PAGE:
You feel a weight lifted off or your belt. Someone has stolen your coin purse! You look behind you to see an empty alleyway. You turn around again and find yourself meeting the beady rat-like eyes of an okiti swashbuckler brandishing a rapier. For most this is a robbery, but for you, this is just another day of life at the docks.
Okiti are curious rat-like creatures. They live short, but adventurous lives on the high seas or in cities that boast major naval traffic. While they’re certainly not evil creatures, they love to steal, trick, and out-wit people out of their belongings, especially shiny things.
Okiti swashbucklers are okiti that have honed their combat skills and have become a dexterous whirring dervish of pain. Also, because I’ve been on a huge swashbuckler kick as of late.
This special edition of D&D Monster Monday is the result of a collaboration between myself and Nord Games. The Okiti are an original race created by them and can be found in their book Ultimate Bestiary: Revenge of the Horde.
For full disclosure, I was given a free copy of the book for the purposes of this article. You can find my review of the book here.
Okiti are a short-lived race of ratfolk who live out their 20-25 years of life to the fullest. They treasure material objects like shiny things or sweet foods like a kobold. However, they don’t bend the knee to a higher power or creature.
My favorite nugget of okiti lore is that they are an extremely communal folk. Children are raised by the community as a whole. Leaders of an okiti community tend to lead for 1-2 years and willingly step-down. Everyone is equal, even the leadership, that’s their way of life.
A community of okiti can generally be found close to the sea. Typically in urban areas that have bustling docks. They may opt to take to the sea on these ships and work, but they really love stealing what they can from the goods and riches these ships bring to port!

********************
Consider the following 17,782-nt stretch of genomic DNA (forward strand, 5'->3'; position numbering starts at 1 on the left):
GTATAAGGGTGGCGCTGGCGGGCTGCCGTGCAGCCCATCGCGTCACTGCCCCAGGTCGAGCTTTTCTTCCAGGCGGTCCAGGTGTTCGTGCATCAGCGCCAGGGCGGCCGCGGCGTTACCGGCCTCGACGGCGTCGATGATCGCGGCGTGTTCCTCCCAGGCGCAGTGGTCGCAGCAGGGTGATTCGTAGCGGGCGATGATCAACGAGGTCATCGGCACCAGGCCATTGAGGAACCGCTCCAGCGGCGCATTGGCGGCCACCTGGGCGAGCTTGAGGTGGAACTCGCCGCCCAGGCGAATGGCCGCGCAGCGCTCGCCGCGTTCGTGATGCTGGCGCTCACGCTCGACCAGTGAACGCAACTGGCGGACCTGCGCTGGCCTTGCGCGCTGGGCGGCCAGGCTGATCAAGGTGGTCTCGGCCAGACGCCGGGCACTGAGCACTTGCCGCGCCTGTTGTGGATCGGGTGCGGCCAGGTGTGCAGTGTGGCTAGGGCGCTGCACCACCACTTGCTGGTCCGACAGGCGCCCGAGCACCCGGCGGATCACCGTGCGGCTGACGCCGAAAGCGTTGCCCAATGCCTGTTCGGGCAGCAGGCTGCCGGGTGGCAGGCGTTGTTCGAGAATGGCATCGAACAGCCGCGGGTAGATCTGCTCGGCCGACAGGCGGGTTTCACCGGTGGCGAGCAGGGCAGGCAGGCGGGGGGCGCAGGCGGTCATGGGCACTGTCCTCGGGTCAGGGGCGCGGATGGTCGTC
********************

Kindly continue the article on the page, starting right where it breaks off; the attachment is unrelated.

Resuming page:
Okiti swashbucklers are just one subsection of okiti. They are the few who have chosen the profession of swordplay, dueling, and violence while others stick to stealing, sailing, or a number of other professions. Swashbucklers are nimble and quick-witted. They’re a blessing to have on a ship’s crew in case of being boarded by pirates!
Okiti Swashbuckler Stats and Abilities
Size: Small humanoid (okiti)
AC: 18 (studded leather, shield)
HP: 17 (5d6)
Speed: 30 ft.
STR: 8 (-1)
DEX: 18 (+4)
CON: 10 (+0)
INT: 9 (-1)
WIS: 8 (-1)
CHA: 14 (+2)
An okiti swashbuckler has a very specific niche, combat. Its ability score spread greatly reflects that, in fact, it’s extremely min-maxed for melee combat as a swashbuckler. Though to be fair, for a creature, combat is just about the best niche to be optimized for.
They also have a solid Charisma modifier of +2. They’re very persuasive buggers, but they’re not afraid to get into a scrap if their words cannot find purchase.
Having a high Dexterity affords you many great benefits in D&D 5e. In fact, I’d say it’s the best ability score in the game. With a +4 Dexterity modifier, you’ll have high AC (18) as well as a high initiative. Both of these are required for swashbuckler type characters as they thrive off of dealing a crippling amount of damage early.
This is of course because they can’t take more than a couple of well-aimed punches. A +0 Constitution modifier and 17 HP alludes to this. I mean, their AC is higher than their HP! They’re banking on either decimating their enemies before they can act or avoiding damage altogether with their high AC.
Gods help them if they ever need to make a Wisdom or Constitution saving throw though. A -1 modifier for their Intelligence also makes them apt to fall for simple illusions.
Resistances, Immunities, Saves, and Skills
Skills: Acrobatics +6, Perception +1, Sleight of Hand +6, and Stealth +6
Damage Resistances: poison
Senses: darkvision 60 ft., passive Perception 11
Languages: Common, Okiti
CR: 2 (450 XP)
I think my favorite part about a lot of homebrew and 3rd-party products is that they’re not afraid to give creatures skill proficiencies. Giving the creatures some perks and proficiencies for non-combat interactions gives them another dimension of play.
Of course, most of the proficiencies that okiti swashbucklers get are useful in combat such as Acrobatics for escaping a grapple. They’re stealthy, slippery critters for sure. This spread of proficiencies makes them excellent pickpockets and ambushers.
Resistance to poison damage is a perk that all okiti have. It’s a common damage type, so this is a useful damage resistance to have!